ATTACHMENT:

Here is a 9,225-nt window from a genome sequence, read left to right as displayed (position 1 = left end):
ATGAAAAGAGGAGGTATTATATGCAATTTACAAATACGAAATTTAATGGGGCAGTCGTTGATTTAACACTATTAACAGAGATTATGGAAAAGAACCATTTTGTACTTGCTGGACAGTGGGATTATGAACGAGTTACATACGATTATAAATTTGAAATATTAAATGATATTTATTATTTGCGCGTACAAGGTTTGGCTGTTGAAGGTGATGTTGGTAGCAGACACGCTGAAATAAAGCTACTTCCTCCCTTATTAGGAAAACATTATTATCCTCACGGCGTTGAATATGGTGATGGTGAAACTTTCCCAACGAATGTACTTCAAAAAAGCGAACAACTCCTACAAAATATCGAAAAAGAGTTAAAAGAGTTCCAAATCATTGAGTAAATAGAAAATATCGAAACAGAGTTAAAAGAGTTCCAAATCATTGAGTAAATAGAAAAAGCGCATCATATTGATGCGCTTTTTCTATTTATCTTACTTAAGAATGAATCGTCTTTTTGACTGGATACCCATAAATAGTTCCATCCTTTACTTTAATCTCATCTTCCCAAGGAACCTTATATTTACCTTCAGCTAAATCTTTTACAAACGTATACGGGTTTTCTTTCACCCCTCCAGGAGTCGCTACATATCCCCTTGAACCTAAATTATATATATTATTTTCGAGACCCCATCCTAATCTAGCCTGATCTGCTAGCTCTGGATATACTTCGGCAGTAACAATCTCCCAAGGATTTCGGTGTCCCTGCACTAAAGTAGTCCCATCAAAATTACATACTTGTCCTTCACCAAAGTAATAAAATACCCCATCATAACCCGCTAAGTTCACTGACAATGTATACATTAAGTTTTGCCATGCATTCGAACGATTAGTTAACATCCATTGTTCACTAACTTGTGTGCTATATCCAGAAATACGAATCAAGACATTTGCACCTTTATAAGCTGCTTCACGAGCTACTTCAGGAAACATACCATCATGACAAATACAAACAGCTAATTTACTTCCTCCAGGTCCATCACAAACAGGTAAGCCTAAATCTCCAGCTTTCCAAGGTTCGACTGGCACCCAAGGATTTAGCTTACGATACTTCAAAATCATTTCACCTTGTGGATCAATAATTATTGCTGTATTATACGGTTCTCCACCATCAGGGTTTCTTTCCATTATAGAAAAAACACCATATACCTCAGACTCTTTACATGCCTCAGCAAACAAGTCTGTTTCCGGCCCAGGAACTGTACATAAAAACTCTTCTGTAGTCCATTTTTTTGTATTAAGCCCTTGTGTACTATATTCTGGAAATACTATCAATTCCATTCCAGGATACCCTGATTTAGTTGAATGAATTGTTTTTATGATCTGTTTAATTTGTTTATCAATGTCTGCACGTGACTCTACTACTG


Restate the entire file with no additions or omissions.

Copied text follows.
Here is a 9,225-nt window from a genome sequence, read left to right as displayed (position 1 = left end):
ATGAAAAGAGGAGGTATTATATGCAATTTACAAATACGAAATTTAATGGGGCAGTCGTTGATTTAACACTATTAACAGAGATTATGGAAAAGAACCATTTTGTACTTGCTGGACAGTGGGATTATGAACGAGTTACATACGATTATAAATTTGAAATATTAAATGATATTTATTATTTGCGCGTACAAGGTTTGGCTGTTGAAGGTGATGTTGGTAGCAGACACGCTGAAATAAAGCTACTTCCTCCCTTATTAGGAAAACATTATTATCCTCACGGCGTTGAATATGGTGATGGTGAAACTTTCCCAACGAATGTACTTCAAAAAAGCGAACAACTCCTACAAAATATCGAAAAAGAGTTAAAAGAGTTCCAAATCATTGAGTAAATAGAAAATATCGAAACAGAGTTAAAAGAGTTCCAAATCATTGAGTAAATAGAAAAAGCGCATCATATTGATGCGCTTTTTCTATTTATCTTACTTAAGAATGAATCGTCTTTTTGACTGGATACCCATAAATAGTTCCATCCTTTACTTTAATCTCATCTTCCCAAGGAACCTTATATTTACCTTCAGCTAAATCTTTTACAAACGTATACGGGTTTTCTTTCACCCCTCCAGGAGTCGCTACATATCCCCTTGAACCTAAATTATATATATTATTTTCGAGACCCCATCCTAATCTAGCCTGATCTGCTAGCTCTGGATATACTTCGGCAGTAACAATCTCCCAAGGATTTCGGTGTCCCTGCACTAAAGTAGTCCCATCAAAATTACATACTTGTCCTTCACCAAAGTAATAAAATACCCCATCATAACCCGCTAAGTTCACTGACAATGTATACATTAAGTTTTGCCATGCATTCGAACGATTAGTTAACATCCATTGTTCACTAACTTGTGTGCTATATCCAGAAATACGAATCAAGACATTTGCACCTTTATAAGCTGCTTCACGAGCTACTTCAGGAAACATACCATCATGACAAATACAAACAGCTAATTTACTTCCTCCAGGTCCATCACAAACAGGTAAGCCTAAATCTCCAGCTTTCCAAGGTTCGACTGGCACCCAAGGATTTAGCTTACGATACTTCAAAATCATTTCACCTTGTGGATCAATAATTATTGCTGTATTATACGGTTCTCCACCATCAGGGTTTCTTTCCATTATAGAAAAAACACCATATACCTCAGACTCTTTACATGCCTCAGCAAACAAGTCTGTTTCCGGCCCAGGAACTGTACATAAAAACTCTTCTGTAGTCCATTTTTTTGTATTAAGCCCTTGTGTACTATATTCTGGAAATACTATCAATTCCATTCCAGGATACCCTGATTTAGTTGAATGAATTGTTTTTATGATCTGTTTAATTTGTTTATCAATGTCTGCACGTGACTCTACTACTG